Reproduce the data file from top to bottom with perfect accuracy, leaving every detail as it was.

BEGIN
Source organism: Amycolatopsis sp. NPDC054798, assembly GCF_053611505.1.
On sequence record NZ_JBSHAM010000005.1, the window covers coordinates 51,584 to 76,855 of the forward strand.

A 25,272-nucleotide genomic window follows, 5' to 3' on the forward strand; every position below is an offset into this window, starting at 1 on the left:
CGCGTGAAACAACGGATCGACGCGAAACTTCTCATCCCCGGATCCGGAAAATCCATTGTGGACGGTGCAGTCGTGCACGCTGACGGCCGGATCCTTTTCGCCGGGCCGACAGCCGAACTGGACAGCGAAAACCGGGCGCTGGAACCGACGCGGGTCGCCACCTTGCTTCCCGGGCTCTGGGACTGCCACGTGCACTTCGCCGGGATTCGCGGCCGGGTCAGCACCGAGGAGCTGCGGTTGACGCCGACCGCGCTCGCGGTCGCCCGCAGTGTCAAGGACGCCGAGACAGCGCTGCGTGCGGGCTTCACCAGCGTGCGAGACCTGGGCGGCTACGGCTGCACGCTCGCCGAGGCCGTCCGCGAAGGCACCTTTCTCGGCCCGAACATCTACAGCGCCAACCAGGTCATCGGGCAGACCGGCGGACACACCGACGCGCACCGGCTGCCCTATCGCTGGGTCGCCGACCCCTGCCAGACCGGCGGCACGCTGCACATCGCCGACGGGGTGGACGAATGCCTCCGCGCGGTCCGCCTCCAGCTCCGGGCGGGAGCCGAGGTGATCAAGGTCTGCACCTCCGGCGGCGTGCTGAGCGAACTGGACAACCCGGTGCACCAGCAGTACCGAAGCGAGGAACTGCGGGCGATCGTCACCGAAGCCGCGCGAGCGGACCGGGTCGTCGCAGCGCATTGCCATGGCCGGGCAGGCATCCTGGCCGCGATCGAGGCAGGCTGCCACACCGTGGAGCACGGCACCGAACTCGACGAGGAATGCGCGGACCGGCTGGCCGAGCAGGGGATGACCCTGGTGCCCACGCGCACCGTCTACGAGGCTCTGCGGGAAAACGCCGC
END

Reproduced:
Source organism: Amycolatopsis sp. NPDC054798, assembly GCF_053611505.1.
On sequence record NZ_JBSHAM010000005.1, the window covers coordinates 51,584 to 76,855 of the forward strand.

A 25,272-nucleotide genomic window follows, 5' to 3' on the forward strand; every position below is an offset into this window, starting at 1 on the left:
CGCGTGAAACAACGGATCGACGCGAAACTTCTCATCCCCGGATCCGGAAAATCCATTGTGGACGGTGCAGTCGTGCACGCTGACGGCCGGATCCTTTTCGCCGGGCCGACAGCCGAACTGGACAGCGAAAACCGGGCGCTGGAACCGACGCGGGTCGCCACCTTGCTTCCCGGGCTCTGGGACTGCCACGTGCACTTCGCCGGGATTCGCGGCCGGGTCAGCACCGAGGAGCTGCGGTTGACGCCGACCGCGCTCGCGGTCGCCCGCAGTGTCAAGGACGCCGAGACAGCGCTGCGTGCGGGCTTCACCAGCGTGCGAGACCTGGGCGGCTACGGCTGCACGCTCGCCGAGGCCGTCCGCGAAGGCACCTTTCTCGGCCCGAACATCTACAGCGCCAACCAGGTCATCGGGCAGACCGGCGGACACACCGACGCGCACCGGCTGCCCTATCGCTGGGTCGCCGACCCCTGCCAGACCGGCGGCACGCTGCACATCGCCGACGGGGTGGACGAATGCCTCCGCGCGGTCCGCCTCCAGCTCCGGGCGGGAGCCGAGGTGATCAAGGTCTGCACCTCCGGCGGCGTGCTGAGCGAACTGGACAACCCGGTGCACCAGCAGTACCGAAGCGAGGAACTGCGGGCGATCGTCACCGAAGCCGCGCGAGCGGACCGGGTCGTCGCAGCGCATTGCCATGGCCGGGCAGGCATCCTGGCCGCGATCGAGGCAGGCTGCCACACCGTGGAGCACGGCACCGAACTCGACGAGGAATGCGCGGACCGGCTGGCCGAGCAGGGGATGACCCTGGTGCCCACGCGCACCGTCTACGAGGCTCTGCGGGAAAACGCCGC